A Chinese Garden in a New York Backyard

Dongkai Zhen in her Irvington gardenAt the end of May, I took my daughter-in-law, Yan Zhang Miller, to see the garden of the newest member of the Garden Club of Irvington, Dongkai Zhen.

Dongkai, left, has lived Westchester County, New York, for 24 years. She and her husband, Dr. Jiyi Wang, are pathologists who work in hospital labs. They’ve raised two children here, Kate, a resident at Stanford University Medical Center, and Kevin, a student at Brandeis University. Their hobby is organic vegetable gardening. But it’s way more than a hobby. It’s a way of life.

My daughter-in-law was born and raised in a rural area of the People’s Republic of China before her family moved to Beijing. Now she and my son Alex live in San Francisco, where she volunteers two days a week at the botanical garden in Golden Gate Park. As soon as Yan stepped into Dongkai’s garden, she said, “A real Chinese garden! For eating. Not for decoration.”

Every year, Dongkai and Jiyi build structures from tree branches on which to grow tomatoes, beans, cucumbers and squash. In beds under the structures, they plant their favorite herbs and greens. Here is the garden at the beginning of the summer with its structures, trellises, and supports in place:

spring structure2

Spring tructure1

spring pots 2

Spring Tomato Net

Most of the plants were grown from seeds and seedlings purchased in Flushing, Queens.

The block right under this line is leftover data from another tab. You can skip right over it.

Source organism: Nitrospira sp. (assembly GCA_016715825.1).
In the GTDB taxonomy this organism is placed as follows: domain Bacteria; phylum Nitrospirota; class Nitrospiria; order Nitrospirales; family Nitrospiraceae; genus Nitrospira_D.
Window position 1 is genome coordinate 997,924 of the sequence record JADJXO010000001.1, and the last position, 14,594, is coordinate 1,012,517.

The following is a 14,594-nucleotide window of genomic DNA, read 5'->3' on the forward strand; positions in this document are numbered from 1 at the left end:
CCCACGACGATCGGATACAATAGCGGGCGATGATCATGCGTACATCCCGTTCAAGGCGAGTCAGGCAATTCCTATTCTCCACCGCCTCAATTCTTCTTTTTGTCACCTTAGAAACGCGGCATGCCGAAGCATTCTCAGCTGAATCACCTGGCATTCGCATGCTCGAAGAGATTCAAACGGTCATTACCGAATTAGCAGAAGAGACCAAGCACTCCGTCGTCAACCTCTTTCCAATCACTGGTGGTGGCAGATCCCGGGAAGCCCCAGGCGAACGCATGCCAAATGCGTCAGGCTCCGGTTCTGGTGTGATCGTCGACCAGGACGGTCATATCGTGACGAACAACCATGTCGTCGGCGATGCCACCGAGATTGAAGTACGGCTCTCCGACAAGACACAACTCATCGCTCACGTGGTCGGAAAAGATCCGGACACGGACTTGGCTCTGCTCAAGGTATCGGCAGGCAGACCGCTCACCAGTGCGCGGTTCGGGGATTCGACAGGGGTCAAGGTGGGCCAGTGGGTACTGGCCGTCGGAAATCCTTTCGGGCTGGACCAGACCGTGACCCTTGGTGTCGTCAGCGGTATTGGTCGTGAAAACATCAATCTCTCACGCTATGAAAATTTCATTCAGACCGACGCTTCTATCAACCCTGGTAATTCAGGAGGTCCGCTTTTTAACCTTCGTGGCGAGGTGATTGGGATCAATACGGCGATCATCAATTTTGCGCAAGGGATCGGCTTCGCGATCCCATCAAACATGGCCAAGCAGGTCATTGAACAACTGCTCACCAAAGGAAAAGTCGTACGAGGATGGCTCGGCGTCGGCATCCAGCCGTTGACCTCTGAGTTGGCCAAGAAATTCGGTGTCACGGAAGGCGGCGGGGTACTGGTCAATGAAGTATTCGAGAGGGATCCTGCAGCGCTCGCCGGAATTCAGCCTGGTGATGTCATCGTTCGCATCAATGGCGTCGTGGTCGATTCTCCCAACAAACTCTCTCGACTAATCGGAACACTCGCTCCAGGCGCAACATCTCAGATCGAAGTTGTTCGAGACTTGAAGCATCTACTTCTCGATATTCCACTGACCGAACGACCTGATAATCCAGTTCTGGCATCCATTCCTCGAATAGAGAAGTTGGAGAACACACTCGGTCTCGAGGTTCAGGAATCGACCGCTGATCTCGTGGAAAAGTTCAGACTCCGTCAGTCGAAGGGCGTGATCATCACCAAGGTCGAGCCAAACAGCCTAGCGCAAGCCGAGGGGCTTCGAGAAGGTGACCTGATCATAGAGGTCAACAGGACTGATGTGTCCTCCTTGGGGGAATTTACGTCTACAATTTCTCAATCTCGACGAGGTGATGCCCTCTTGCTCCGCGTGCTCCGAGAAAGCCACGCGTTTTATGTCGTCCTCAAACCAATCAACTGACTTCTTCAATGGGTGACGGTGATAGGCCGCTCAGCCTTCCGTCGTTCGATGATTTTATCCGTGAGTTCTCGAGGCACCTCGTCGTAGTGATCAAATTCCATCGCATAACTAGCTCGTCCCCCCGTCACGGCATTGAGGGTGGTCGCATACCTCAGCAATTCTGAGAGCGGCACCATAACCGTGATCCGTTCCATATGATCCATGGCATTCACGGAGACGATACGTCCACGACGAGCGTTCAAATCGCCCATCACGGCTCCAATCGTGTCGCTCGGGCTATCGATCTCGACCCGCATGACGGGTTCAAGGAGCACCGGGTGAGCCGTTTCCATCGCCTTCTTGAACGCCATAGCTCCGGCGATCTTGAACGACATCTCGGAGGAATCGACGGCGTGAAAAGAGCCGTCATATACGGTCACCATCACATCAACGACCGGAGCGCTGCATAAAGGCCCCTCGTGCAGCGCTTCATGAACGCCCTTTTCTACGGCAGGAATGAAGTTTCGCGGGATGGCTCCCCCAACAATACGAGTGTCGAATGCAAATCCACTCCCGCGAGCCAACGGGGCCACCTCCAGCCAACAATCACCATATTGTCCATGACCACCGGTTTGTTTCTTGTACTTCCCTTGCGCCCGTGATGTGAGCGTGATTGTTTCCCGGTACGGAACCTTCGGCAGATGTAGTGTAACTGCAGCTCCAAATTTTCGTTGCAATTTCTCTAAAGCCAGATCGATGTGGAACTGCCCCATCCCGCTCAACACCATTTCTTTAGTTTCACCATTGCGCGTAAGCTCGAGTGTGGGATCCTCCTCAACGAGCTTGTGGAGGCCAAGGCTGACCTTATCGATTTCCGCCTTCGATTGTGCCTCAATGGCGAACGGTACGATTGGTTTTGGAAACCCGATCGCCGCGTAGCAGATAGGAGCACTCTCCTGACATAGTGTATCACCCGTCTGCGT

spring pots 1

Here is the garden two weeks ago:

Full Structure

And close-ups of some of the most prized specimens:

Bottle gourd. In rural China, they really get hollowed out and used as bottle, Dongkai says

Bottle gourd. In rural China, they do get hollowed out and used as bottles, Dongkai says

Hot peppers —apsicum annuum ‘Kung Pao’

Hot peppers —apsicum annuum ‘Kung Pao’

Cherry tomatoes

Cherry tomatoes

Bitter gourd or balsam pear

Bitter gourd or balsam pear

Chinese cucumber — Dongkai says it has thin skin, no seeds, and delicious, crunchy texture

Chinese cucumber — Dongkai says it has thin skin, no seeds, and delicious, crunchy texture

White-skinned eggplant

White-skinned eggplant

Amaranth, a Chinese vegetable like spinach

Amaranth, a Chinese vegetable like spinach

Wild yam, which has medicinal uses

Wild yam, which has medicinal uses

I’m ready to learn how to cook with these vegetables. Aren’t you? Next spring, let’s go to Flushing, Queens, to buy seeds and seedlings. And have lunch at one of Dongkai and Jiyi’s favorite restaurants.

About writedesigner

Graphic designer, writer, and gardener Ellen Shapiro is based in Irvington, New York. A frequent contributor to design blogs and magazines including Print, Imprint, Salon.com, Communication Arts, and Etapes, she writes about trends, issues and personalities in design, illustration, photography, and visual culture around the world.
This entry was posted in Food from the Garden, Horticulture, Private Gardens, Travel-USA Northeast and tagged , , , . Bookmark the permalink.

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